25 Camping Fails You Can’t Help But Laugh At

Is it just me, or is there something inherently funny about camping? Maybe it’s the fact that my mom has been bringing me on family camping trips since before I could remember. 

Or maybe because we’ve had our fair share of mishaps along the way! Either way, these are some classic camping fails we’ve experienced over the years.

Camping fails can be funny and entertaining.
It’s important to find humor in unexpected situations while camping.
Learning from others’ camping fails can help you avoid making similar mistakes.
Even when things go wrong during a camping trip, it can still create memorable experiences.
Embracing camping fails can lead to amusing stories to share with others.
It’s essential to maintain a positive attitude and make the most of any camping fail.
Camping fails remind us of the unpredictable nature of outdoor adventures.
Laughter is a great way to bond and create lasting memories while camping.
Taking photos or videos of camping fails can provide laughter and entertainment for years to come.
Camping fails can make for great anecdotes and storytelling around the campfire.

Spraying Yourself With Sunscreen

In the heat of summer, it’s important to protect your skin from harmful UV rays. Sunscreen is a good way to do that, but not if you don’t apply it correctly.

To avoid a sunburn, make sure you follow these steps:

Apply sunscreen 15 minutes before going outside.

Apply sunscreen to all exposed skin (including your face, ears and neck). Try to remember your lips! Also remember your hands and feet! 

Don’t forget about applying sunscreen on top of long hair either—it may seem like less of an issue than exposing bare skin, but they can still get burned.

If you’re wondering whether camping chairs are bad for your back, our comprehensive guide on the impact of camping chairs on your back will provide you with valuable insights and tips to ensure your camping experience remains comfortable and pain-free.

Putting Your Tent in a Bad Place

Camping fails are often the result of not being aware of where you’re camping, so it would be a shame to miss out on all that beautiful scenery because you put your tent in the wrong spot. 

Remember: there are lots of areas for tents! Make sure to choose one that meets all of your needs so that no one is left uncomfortable, cold or wet.

Choosing an uneven surfacePlacing your tent on an uneven or sloped surface can lead to discomfort and difficulty while sleeping.
Camping near water sourcesSetting up your tent too close to rivers, streams, or lakes can increase the risk of flooding and damp conditions.
Ignoring potential hazardsFailing to consider potential hazards such as falling branches, ant hills, or rocky areas can compromise safety and comfort.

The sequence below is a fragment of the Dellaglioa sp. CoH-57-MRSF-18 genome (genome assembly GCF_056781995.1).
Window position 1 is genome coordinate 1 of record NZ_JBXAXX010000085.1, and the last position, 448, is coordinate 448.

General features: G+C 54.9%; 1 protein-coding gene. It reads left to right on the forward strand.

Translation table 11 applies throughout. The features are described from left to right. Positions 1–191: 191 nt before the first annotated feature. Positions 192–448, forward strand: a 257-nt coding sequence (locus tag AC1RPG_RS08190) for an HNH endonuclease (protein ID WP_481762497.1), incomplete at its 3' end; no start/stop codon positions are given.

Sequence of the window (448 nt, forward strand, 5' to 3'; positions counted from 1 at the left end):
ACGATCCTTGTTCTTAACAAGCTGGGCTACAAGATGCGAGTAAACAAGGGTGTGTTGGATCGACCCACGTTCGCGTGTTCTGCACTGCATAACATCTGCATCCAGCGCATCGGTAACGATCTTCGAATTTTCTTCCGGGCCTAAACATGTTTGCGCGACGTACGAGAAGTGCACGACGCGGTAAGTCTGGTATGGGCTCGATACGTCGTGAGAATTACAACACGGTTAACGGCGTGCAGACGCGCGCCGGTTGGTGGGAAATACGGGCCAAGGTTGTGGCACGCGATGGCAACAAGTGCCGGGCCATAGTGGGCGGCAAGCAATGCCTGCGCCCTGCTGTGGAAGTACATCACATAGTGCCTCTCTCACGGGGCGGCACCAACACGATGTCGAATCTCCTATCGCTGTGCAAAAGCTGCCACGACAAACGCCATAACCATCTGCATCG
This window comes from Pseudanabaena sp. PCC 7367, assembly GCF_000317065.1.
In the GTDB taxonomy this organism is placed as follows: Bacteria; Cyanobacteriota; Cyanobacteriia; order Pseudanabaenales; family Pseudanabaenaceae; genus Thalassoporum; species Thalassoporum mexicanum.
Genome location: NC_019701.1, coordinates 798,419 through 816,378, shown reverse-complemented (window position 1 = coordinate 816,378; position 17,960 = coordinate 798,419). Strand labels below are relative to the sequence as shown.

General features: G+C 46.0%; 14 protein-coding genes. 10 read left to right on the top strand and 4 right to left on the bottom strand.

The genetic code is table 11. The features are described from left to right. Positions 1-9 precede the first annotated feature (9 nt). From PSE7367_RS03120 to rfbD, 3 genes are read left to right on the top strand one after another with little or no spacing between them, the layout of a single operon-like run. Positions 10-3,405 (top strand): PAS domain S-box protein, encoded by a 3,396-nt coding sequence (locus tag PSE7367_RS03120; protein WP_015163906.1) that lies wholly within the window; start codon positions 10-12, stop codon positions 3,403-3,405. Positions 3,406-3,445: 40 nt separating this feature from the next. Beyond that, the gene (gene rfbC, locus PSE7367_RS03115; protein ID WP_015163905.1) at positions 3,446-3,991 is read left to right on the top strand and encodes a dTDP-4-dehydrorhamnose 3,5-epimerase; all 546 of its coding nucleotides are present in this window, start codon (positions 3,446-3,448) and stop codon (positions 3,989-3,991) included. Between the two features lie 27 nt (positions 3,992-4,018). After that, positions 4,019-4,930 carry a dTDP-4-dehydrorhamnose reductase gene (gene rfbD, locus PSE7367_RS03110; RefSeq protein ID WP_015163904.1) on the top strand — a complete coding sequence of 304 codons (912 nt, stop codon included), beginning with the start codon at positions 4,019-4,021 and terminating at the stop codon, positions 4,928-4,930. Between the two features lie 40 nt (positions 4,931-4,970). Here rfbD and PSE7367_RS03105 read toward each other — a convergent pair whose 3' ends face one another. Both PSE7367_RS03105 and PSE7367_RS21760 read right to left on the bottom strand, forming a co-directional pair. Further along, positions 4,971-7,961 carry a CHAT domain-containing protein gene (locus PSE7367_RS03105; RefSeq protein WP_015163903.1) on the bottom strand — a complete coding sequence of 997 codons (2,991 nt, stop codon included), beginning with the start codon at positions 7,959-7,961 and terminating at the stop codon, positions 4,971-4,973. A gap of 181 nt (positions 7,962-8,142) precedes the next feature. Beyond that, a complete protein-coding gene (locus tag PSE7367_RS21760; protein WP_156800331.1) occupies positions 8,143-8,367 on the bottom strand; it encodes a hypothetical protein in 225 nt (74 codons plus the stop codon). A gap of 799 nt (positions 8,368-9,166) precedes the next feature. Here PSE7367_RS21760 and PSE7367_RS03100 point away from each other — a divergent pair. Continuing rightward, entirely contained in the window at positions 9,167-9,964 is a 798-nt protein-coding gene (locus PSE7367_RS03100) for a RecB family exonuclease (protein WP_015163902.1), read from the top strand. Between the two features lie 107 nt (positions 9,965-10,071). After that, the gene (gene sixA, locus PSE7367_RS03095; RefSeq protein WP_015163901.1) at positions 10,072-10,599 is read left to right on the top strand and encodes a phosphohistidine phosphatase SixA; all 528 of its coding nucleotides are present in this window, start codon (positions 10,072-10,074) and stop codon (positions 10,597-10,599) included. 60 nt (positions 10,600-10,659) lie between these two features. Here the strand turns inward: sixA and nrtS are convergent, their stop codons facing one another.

Exposing to strong windsPlacing your tent in an open area without any windbreak can subject it to strong gusts, making it unstable and uncomfortable.
Poor drainage selectionFailing to choose a well-drained spot can result in water pooling inside or around the tent during rainstorms.
Lack of shade considerationsSetting up your tent in direct sunlight without any shade can lead to uncomfortable and excessively hot conditions inside.

Getting Pancake Mix All Over Your Clothes

If you’re camping, you might as well be prepared. That means packing everything from plates to cups to utensils, and then putting them in a bag with all your other supplies. 

You don’t need all that stuff unless you’re using it on a regular basis which hopefully isn’t the case if this is your first time camping.

But what happens when you forget something that’s not part of the “camping essentials” list? What if there’s no plastic bags or bowls available? Or what if the pancakes are too hot and burn your fingers just enough so that they become greasy?

Well, here are some tips for dealing with these kinds of situations:

Use A Plate – This may seem obvious at first glance but many people forget their plates when going out into nature! Bringing along something like this simple plate will help solve problems such as dropping pancake mix all over yourself while cooking breakfast!

Not Knowing How to Start a Fire

You need to know how to start a fire. But sometimes things don’t go as planned, and that’s okay. We’ve all been there before. 

Maybe you forgot your matches, or maybe the wood is damp, or maybe most likely of all you just can’t get the damn thing started. But at least you tried, right?

No matter what happened, here are some tips for making sure your next attempt at starting a fire goes smoothly:

  • Use the right kind of materials (paper/kindling) and technique (flint & steel).
  • You’re not trying to light paper on fire; you’re trying to set tinder on fire first so it will ignite larger pieces of kindling like twigs or pinecones later on in the process when they’re hot enough.